Totally grasping the direct relationship between the struggle for the rights and welfare of our overseas compatriots and the need to advance the movement for social change in the country was deemed crucial. For a long time, rights and welfare has been reduced to mere counselling. However, it is an integral issue in the Filipino society. The time has come to reclaim its political essence and stand firm in our affirmation that Rights and Welfare is a national democratic agenda and a major basis of our AOM (arouse, organize, mobilize) work among Filipino migrants. Campaigning on related issues addressed to host countries are to be undertaken with other nationalities.

New figures related to the profile of overseas compatriots were likewise added. Included therein were new paragraphs related to the rising number of Filipinos as international students overseas as well as the major issues hounding seafarers in the international maritime industry. Completing the update on the orientation document was the affirmation that Migrante International is an integral part of the national democratic movement in the Philippines to effect social change for the benefit of the Filipino people even if the main arena of work is among overseas compatriots.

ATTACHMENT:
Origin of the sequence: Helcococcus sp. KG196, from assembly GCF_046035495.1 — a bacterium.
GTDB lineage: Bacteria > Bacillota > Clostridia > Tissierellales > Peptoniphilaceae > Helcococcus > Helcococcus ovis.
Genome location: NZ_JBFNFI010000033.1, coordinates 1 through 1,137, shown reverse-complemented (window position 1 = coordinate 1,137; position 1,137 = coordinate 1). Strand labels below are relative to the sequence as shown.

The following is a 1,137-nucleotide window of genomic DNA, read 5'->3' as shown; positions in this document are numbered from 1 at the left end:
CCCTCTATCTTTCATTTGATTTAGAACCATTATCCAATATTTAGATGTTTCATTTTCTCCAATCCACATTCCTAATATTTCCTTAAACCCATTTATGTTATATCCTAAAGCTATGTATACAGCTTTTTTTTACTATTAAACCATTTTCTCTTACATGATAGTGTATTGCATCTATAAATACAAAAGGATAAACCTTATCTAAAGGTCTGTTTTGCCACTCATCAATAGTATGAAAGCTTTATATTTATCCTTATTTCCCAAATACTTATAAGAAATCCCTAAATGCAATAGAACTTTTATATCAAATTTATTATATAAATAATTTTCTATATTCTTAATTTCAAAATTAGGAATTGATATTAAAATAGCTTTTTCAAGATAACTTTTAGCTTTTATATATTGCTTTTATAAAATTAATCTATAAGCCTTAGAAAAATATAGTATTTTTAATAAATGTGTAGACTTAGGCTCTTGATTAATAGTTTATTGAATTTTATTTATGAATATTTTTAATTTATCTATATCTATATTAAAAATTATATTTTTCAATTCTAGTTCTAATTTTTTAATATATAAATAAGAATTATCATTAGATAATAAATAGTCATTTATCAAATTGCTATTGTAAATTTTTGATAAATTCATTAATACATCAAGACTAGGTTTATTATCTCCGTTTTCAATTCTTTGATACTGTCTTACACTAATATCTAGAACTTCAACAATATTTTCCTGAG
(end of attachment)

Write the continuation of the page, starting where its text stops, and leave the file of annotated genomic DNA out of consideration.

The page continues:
Contextualizing on the Fascist attacks by the regime as backdrop, the executive committee report delved on the triumphs of Migrante International in continually expanding and consolidating its membership. The lessons of the past and the challenges that lie ahead were enumerated including stirring up the fight for rights and welfare and the strengthening of mass organizations.

In addition, the Executive Committee gave recognition and expressed support over the establishment of Migrante Philippines in December 2017 in its strong resolve to further promote the rights and welfare of overseas Filipinos alongside stepping up the organizing work among OFW families, returned migrants and migrants’ rights advocates at the home front.

Admonitions were pronounced against NGOism and reformism in engaging with allies, traditional organizations and institutions. Migrante International tasked itself on advancing its leadership in the International Migrants Alliance to consolidate its members by strengthening their political aptitude.

Discussions and debates on the proposed amendments to the constitution was followed by the election of new executive committee members. Receiving unanimous vote from the body of voting delegates are the following newly elected officers: